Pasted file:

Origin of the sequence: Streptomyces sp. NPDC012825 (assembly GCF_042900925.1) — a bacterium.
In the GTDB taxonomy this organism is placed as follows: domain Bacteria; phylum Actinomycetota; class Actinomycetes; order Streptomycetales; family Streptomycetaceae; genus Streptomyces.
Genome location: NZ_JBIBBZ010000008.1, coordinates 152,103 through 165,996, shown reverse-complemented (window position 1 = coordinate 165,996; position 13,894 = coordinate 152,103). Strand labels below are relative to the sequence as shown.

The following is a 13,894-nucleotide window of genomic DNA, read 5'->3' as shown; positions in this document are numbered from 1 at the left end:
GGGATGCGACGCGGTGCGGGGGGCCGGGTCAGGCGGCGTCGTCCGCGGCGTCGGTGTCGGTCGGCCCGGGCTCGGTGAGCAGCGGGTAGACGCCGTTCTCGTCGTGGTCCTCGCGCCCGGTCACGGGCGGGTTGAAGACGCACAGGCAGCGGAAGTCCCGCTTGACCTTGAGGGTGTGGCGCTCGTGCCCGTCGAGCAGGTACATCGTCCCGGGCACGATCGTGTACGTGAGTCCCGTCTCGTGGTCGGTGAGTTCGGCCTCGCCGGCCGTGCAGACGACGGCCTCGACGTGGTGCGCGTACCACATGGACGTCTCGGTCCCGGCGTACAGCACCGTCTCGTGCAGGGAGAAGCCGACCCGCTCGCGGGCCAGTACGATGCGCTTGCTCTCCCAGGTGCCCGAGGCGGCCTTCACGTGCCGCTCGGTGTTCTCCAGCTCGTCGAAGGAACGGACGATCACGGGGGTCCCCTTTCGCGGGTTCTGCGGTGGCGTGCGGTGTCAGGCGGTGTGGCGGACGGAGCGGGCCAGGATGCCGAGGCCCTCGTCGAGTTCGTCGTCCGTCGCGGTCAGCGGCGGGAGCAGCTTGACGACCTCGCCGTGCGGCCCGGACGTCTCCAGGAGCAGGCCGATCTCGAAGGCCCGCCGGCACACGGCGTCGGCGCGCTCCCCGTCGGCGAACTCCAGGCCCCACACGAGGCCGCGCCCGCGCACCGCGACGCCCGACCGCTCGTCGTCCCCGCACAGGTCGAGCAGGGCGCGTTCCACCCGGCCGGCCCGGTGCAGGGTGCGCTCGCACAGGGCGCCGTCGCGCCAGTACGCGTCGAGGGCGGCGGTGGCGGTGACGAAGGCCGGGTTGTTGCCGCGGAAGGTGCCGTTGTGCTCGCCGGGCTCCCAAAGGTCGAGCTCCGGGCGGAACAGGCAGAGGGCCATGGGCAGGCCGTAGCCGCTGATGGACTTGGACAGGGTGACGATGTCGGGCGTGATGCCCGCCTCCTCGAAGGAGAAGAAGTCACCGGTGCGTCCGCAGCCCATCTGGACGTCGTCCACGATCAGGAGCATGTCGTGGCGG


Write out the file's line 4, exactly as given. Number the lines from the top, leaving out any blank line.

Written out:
The following is a 13,894-nucleotide window of genomic DNA, read 5'->3' as shown; positions in this document are numbered from 1 at the left end: